Paranormal investigators hunt ghosts at Van Buren County Poorhouse Museum

A member of MiPro walks through the long halls of the Van Buren Poorhouse Museum, camera in hand. (WWMT/Will Haenni)

The Van Buren Historical Society building, also known as the Poorhouse Museum, represents the last known standing building of its kind in the state, making it a prime target for ghost hunters.

Open to the public June through September, each room of the building has been turned into different museum exhibits featuring antiques and artifacts all pertaining to the history of Van Buren County.

Due to countless stories of paranormal activity in the poorhouse, a team of investigators called Michigan Paranormal Research Organization (MiPro) who have hosted several ghost hunts in the building.

"We'll never say a place is haunted or not, we just give them the evidence, and play it for them, they get a copy of everything, and they make their own decision." said Carl Wickett, one of the original MiPro members.

Wickett has been a part of more than 80 investigations over the groups nearly 10 year history.

Before the welfare system was around, poorhouses across the state housed individuals who couldn't physically, mentally, or financially take care of themselves. Reasons included everything from alcoholism, hearing impairment, and old age to name a few.

The Van Buren County Poorhouse was built in 1884 and historians estimate there were as many as 60 residents during its max capacity in the late 1800s and early 1900s.

"Everybody had to work together and make it work," said Van Buren Historical Society Vice President Tad Moody.

To those who lived and worked in the poorhouse, it was still a home filled with a sense of community up until it closed after World War II.

"If you read the final journals of it all, people were really upset. They didn't want to be dispersed. They didn't want to be by themselves. They wanted to be with all these other people," Moody said.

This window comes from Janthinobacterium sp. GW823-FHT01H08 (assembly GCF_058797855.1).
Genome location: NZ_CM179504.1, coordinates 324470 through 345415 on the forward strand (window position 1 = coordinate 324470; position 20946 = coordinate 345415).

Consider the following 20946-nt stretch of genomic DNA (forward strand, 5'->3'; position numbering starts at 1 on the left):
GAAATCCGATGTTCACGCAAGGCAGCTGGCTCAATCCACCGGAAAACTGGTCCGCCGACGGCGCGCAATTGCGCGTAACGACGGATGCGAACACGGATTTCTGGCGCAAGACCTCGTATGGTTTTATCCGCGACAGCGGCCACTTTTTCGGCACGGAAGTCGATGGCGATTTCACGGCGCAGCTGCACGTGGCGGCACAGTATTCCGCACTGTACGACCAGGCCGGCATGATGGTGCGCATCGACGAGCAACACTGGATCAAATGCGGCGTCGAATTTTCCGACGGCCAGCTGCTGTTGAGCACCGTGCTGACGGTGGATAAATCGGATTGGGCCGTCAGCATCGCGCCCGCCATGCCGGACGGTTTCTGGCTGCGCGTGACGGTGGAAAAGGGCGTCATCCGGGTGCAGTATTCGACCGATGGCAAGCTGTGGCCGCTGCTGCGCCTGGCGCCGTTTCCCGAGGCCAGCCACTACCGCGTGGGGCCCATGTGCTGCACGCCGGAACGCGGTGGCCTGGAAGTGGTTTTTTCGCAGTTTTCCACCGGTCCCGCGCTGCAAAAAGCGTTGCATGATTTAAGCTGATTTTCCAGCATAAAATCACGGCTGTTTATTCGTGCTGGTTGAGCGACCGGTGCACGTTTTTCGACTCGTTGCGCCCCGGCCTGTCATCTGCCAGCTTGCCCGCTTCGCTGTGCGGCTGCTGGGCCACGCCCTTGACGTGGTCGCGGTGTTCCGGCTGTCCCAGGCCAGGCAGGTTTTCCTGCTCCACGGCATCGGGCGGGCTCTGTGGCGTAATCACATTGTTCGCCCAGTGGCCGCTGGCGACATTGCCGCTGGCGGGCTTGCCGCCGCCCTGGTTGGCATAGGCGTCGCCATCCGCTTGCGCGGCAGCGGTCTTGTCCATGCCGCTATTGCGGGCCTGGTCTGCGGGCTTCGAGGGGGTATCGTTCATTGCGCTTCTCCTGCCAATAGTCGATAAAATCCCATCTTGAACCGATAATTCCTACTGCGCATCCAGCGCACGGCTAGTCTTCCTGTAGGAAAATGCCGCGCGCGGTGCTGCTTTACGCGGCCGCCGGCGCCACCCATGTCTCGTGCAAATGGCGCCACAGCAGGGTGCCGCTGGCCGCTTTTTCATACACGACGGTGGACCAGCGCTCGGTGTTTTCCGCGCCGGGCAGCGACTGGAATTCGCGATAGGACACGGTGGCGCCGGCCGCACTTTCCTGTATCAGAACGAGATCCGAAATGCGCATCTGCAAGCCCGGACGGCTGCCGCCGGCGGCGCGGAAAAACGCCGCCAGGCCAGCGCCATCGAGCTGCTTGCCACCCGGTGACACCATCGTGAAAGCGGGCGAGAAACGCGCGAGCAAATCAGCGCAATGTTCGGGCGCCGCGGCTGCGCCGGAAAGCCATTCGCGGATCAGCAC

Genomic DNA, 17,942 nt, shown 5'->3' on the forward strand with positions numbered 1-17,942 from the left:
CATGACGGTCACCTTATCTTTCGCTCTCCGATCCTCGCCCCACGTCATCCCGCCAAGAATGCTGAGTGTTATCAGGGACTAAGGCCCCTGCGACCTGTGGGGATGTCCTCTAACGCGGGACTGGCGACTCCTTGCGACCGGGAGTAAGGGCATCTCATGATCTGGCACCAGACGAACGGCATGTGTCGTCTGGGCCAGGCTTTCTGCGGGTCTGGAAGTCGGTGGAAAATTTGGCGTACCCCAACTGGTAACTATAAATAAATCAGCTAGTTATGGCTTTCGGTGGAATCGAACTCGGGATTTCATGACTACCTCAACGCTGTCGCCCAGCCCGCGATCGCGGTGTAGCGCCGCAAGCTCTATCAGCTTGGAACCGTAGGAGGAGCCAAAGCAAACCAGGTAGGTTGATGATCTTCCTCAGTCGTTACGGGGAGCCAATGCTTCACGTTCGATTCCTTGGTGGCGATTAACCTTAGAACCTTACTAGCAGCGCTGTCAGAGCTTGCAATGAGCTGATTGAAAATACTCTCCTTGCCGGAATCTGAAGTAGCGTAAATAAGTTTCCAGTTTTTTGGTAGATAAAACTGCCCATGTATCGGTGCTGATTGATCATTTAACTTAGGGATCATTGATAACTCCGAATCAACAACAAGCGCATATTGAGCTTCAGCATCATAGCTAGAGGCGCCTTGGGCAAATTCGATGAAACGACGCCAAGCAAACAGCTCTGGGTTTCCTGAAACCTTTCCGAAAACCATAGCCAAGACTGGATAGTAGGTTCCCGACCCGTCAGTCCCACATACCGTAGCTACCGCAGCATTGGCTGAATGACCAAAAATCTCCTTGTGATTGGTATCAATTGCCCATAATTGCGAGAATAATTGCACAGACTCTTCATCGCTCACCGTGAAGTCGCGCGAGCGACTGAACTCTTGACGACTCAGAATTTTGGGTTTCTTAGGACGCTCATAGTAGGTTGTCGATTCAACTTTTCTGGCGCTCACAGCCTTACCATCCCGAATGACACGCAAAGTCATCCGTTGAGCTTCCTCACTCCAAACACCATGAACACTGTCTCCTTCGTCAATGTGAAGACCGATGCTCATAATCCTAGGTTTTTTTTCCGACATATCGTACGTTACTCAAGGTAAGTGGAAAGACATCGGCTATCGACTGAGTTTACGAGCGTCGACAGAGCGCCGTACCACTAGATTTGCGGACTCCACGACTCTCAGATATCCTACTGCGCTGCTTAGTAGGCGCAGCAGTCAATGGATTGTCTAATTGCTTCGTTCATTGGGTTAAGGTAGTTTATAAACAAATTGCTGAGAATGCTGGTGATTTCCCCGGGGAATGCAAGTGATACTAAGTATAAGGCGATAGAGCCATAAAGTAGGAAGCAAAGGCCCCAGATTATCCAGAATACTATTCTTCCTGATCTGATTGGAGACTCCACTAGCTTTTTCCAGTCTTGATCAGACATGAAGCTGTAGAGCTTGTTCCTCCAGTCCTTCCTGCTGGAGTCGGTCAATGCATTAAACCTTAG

The poorhouse was unfortunately no stranger to untimely deaths. A fire in the late 1800s required the county to rebuild after it took 14 lives.

According to newspaper clippings from the date of the fire, a 10-year-old girl perished in the fire along with her mother. MiPro believes they have recorded the spirit of that girl in various recordings on their website.

Perhaps the most compelling audio file involves the voice allegedly mentioning Play-Doh. The significance of that reference? Moody told a story involving a jar of hardened Play-Doh volunteers found shattered and piled in the middle of one of the rooms.

Records also document two reported suicides and one murder within the walls.

The MiPro team takes their investigations seriously, using a whole array of audio and video recorders, thermal imaging devices, and several devices that detect changes in the surrounding electromagnetic field.

This investigation was the group's third time at the poorhouse. During the recent ghost hunt, 30 members of the public paid a $20 fee to attend. The group does not profit from the investigation and all proceeds benefit the museum.

The team will sift through hours of recordings post investigation to listen and look for anything out of the ordinary. To learn more about upcoming investigations by MiPro, check out their Facebook Page.

For more information on the Van Buren Historical Museum, follow their Facebook Page.

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